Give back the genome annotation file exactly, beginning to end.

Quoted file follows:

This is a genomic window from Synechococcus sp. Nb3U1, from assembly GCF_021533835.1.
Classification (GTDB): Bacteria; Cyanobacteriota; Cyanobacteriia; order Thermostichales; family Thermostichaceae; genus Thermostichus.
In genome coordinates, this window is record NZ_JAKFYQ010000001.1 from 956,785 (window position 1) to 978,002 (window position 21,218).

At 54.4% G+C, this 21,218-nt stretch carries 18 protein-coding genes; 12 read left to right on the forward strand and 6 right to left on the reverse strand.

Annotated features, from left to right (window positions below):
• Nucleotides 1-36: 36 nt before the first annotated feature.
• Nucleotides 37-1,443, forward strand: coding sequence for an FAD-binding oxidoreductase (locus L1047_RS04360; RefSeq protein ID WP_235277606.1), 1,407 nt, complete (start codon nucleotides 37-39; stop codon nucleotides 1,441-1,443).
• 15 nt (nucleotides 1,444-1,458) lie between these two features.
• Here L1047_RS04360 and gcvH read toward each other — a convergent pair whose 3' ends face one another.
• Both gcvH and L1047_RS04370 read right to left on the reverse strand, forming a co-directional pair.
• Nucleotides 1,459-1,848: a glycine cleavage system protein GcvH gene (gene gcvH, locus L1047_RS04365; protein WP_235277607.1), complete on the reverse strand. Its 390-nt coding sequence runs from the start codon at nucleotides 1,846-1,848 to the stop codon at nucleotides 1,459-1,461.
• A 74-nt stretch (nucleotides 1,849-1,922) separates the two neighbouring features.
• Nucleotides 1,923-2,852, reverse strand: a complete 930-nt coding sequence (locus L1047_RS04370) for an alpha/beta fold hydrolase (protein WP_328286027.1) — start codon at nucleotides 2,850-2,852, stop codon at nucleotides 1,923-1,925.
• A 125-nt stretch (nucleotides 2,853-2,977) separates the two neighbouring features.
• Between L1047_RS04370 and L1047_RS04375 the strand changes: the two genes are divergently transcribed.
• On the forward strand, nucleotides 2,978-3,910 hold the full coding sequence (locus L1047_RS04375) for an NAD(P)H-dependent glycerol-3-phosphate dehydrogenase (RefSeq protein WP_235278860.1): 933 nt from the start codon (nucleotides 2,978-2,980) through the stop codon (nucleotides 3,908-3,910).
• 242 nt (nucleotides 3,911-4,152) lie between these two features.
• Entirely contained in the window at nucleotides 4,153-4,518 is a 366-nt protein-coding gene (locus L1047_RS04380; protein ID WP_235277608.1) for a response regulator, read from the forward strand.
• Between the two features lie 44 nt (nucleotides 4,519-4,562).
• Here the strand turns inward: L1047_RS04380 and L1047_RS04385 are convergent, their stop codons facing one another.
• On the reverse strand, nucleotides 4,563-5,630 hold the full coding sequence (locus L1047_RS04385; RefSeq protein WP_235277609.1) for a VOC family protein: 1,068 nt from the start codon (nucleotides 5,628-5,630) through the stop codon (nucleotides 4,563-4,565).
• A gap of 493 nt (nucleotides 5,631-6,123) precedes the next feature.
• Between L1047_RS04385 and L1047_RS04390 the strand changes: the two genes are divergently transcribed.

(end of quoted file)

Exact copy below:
This is a genomic window from Synechococcus sp. Nb3U1, from assembly GCF_021533835.1.
Classification (GTDB): Bacteria; Cyanobacteriota; Cyanobacteriia; order Thermostichales; family Thermostichaceae; genus Thermostichus.
In genome coordinates, this window is record NZ_JAKFYQ010000001.1 from 956,785 (window position 1) to 978,002 (window position 21,218).

At 54.4% G+C, this 21,218-nt stretch carries 18 protein-coding genes; 12 read left to right on the forward strand and 6 right to left on the reverse strand.

Annotated features, from left to right (window positions below):
• Nucleotides 1-36: 36 nt before the first annotated feature.
• Nucleotides 37-1,443, forward strand: coding sequence for an FAD-binding oxidoreductase (locus L1047_RS04360; RefSeq protein ID WP_235277606.1), 1,407 nt, complete (start codon nucleotides 37-39; stop codon nucleotides 1,441-1,443).
• 15 nt (nucleotides 1,444-1,458) lie between these two features.
• Here L1047_RS04360 and gcvH read toward each other — a convergent pair whose 3' ends face one another.
• Both gcvH and L1047_RS04370 read right to left on the reverse strand, forming a co-directional pair.
• Nucleotides 1,459-1,848: a glycine cleavage system protein GcvH gene (gene gcvH, locus L1047_RS04365; protein WP_235277607.1), complete on the reverse strand. Its 390-nt coding sequence runs from the start codon at nucleotides 1,846-1,848 to the stop codon at nucleotides 1,459-1,461.
• A 74-nt stretch (nucleotides 1,849-1,922) separates the two neighbouring features.
• Nucleotides 1,923-2,852, reverse strand: a complete 930-nt coding sequence (locus L1047_RS04370) for an alpha/beta fold hydrolase (protein WP_328286027.1) — start codon at nucleotides 2,850-2,852, stop codon at nucleotides 1,923-1,925.
• A 125-nt stretch (nucleotides 2,853-2,977) separates the two neighbouring features.
• Between L1047_RS04370 and L1047_RS04375 the strand changes: the two genes are divergently transcribed.
• On the forward strand, nucleotides 2,978-3,910 hold the full coding sequence (locus L1047_RS04375) for an NAD(P)H-dependent glycerol-3-phosphate dehydrogenase (RefSeq protein WP_235278860.1): 933 nt from the start codon (nucleotides 2,978-2,980) through the stop codon (nucleotides 3,908-3,910).
• 242 nt (nucleotides 3,911-4,152) lie between these two features.
• Entirely contained in the window at nucleotides 4,153-4,518 is a 366-nt protein-coding gene (locus L1047_RS04380; protein ID WP_235277608.1) for a response regulator, read from the forward strand.
• Between the two features lie 44 nt (nucleotides 4,519-4,562).
• Here the strand turns inward: L1047_RS04380 and L1047_RS04385 are convergent, their stop codons facing one another.
• On the reverse strand, nucleotides 4,563-5,630 hold the full coding sequence (locus L1047_RS04385; RefSeq protein WP_235277609.1) for a VOC family protein: 1,068 nt from the start codon (nucleotides 5,628-5,630) through the stop codon (nucleotides 4,563-4,565).
• A gap of 493 nt (nucleotides 5,631-6,123) precedes the next feature.
• Between L1047_RS04385 and L1047_RS04390 the strand changes: the two genes are divergently transcribed.